Forte played two seasons in Chapel Hill. His failure in the NBA is hardly a surprise. Flashes of brilliance and temper are not the way to garner success in major professional leagues – even the notably dysfunctional NBA. When fusing vast sums of money with raw, immature young men, who have trouble with self-control, chaos is a natural fellow traveler.

A so-called success story is found in the more recent short term Tar Heel, Marvin Williams. His one season in the Southern part of Heaven ended with an NCAA title and a ticket to Atlanta when he declared for the NBA Draft after just one year in college. Marvin Williams, averaging 12.6 points per game in his second professional season. He turns 21 after this season ends in June.

Though his career is more of a success, Marvin Williams exudes the get out of school quick attitude that the Daily Tar Heel decries. Notice they overlook Williams in their list.

It’s problematic when athletes clearly aren’t enrolling in college to get an education. Increasingly the Kevin Durants and Carmello Anthonys of the world are looking to college basketball as a place to show off for NBA scouts instead of a place of learning. Athletes like these are sure to only increase in number with the new NBA rule requiring players to be at least 19 and a year out of high school before entering the draft.

But the problem doesn’t lie only with the athletes. The culture existing in college athletics denotes athletes as sources of entertainment, not as students at a university.

We aren’t suggesting that athletes be required to graduate from college. Clearly that isn’t an option for everyone. The allure of the NBA, NFL and MLB and their million dollar signing bonuses is hard for a poor college kid to turn down. The problem arises when college teams become farm teams.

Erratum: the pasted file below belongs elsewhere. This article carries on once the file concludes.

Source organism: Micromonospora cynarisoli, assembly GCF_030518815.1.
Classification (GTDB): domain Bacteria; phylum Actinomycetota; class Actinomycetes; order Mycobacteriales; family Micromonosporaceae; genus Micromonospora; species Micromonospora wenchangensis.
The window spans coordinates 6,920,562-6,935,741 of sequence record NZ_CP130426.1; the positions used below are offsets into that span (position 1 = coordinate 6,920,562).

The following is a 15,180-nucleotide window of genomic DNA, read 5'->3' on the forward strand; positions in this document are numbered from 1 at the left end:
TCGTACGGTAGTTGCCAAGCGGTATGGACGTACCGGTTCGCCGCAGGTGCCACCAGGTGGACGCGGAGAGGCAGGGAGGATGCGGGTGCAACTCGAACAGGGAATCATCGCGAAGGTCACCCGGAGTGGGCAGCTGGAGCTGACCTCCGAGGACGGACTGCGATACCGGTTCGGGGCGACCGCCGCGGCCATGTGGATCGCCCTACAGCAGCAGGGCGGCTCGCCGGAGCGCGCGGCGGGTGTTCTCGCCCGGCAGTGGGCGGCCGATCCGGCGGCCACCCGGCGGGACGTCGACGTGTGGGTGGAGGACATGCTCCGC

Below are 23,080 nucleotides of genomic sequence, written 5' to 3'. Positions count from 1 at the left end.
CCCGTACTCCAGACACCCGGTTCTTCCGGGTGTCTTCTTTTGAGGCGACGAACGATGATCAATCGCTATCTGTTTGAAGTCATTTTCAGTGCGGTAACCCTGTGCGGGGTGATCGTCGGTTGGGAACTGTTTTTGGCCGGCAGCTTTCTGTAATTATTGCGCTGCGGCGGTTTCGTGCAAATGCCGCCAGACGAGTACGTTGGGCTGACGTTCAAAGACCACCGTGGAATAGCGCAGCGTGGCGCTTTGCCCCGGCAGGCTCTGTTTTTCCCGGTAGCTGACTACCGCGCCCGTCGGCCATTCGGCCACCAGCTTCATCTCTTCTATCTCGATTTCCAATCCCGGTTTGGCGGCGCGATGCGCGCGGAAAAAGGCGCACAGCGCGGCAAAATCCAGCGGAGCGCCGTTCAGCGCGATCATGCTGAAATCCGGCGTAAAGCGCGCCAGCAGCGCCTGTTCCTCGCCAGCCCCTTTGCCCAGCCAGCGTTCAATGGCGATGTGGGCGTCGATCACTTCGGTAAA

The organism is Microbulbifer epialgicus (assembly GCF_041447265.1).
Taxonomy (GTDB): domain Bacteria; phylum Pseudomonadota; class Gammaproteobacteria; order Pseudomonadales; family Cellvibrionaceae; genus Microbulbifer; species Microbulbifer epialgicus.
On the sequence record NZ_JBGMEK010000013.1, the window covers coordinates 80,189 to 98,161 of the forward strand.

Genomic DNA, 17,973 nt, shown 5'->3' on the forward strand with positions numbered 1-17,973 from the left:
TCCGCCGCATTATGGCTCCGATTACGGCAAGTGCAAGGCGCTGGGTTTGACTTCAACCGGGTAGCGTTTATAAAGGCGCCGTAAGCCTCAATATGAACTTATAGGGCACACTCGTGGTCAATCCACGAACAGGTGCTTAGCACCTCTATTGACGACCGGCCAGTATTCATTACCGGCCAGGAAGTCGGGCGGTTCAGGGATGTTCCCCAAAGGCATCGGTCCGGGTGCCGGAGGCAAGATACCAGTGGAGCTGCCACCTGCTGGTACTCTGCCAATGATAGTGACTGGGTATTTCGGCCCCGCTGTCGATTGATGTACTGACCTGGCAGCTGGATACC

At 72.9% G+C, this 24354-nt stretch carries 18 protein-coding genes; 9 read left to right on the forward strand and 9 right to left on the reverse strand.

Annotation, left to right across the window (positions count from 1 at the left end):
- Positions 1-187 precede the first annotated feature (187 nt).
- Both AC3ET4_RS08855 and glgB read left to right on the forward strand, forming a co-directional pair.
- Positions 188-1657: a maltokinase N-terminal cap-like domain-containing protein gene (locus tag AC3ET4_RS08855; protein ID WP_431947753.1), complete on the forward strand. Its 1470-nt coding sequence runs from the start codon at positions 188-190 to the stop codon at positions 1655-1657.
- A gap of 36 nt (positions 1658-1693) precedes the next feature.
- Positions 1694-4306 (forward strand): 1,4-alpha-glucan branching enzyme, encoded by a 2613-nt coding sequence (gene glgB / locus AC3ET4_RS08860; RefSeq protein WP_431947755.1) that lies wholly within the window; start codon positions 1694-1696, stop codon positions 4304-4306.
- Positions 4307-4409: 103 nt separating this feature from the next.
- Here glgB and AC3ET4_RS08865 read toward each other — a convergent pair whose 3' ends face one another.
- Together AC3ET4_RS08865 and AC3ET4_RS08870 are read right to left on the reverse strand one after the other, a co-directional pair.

The reality is that NCAA basketball is an enormous revenue generator. If the Daily Tar Heel wants NCAA basketball to cease to be a developmental farm league, it will require colleges to forego the cash from the heavily marketed and wildly successful tournament. Good luck getting that changed.

Athletics are a means to an end for many college attendees. The players use the universities for exposure. The universities use the players for their talent. Both use each other for the money that their union generates. Fans get the benefit of entertaining rivalries and another entertainment option on a winter’s night or a Saturday afternoon. As such, the fundamental purpose of college basketball and football has become a cog in the world of sports marketing, instead of a part of a university community. The athletes, due to their fame, are isolated from their fellow students, accorded special privileges, and held to a lower standard. Once athletes were students. Many still are.

But for all the failure, there are many successes. In spite of the disparaging comments about Adam Greenberg’s academic achievement, Greenberg has been very smart with his investments and business options outside of baseball. Even if he never gets back to the show, he has much to look forward to going forward with his life, post-baseball. Similarly, Brian Barton, a graduate of the University of Miami and minor leaguer in the Indians farm system, stayed for his entire college career with the University of Miami, earned a degree in Aerospace Engineering and interned at Boeing for good measure. His contract, as an undrafted free agent called for $100,000 in salary and $100,000 for his education.

The success or failure of a team often comes down to abilities of the players and the skill of the coach. So is it with the sports we watch. If teams and leagues and Athletic Associations are eager for short term payout without serious development of their sports, they will suffer in the long run. The NBA has been diminished by an emphasis on talent over character in the game, leading to the dysfunction I alluded to before. One hopes college athletics chooses not to follow that path, but it is their game, their moneymaking venture and their choice. We the fans as always will vote with our wallets and our time.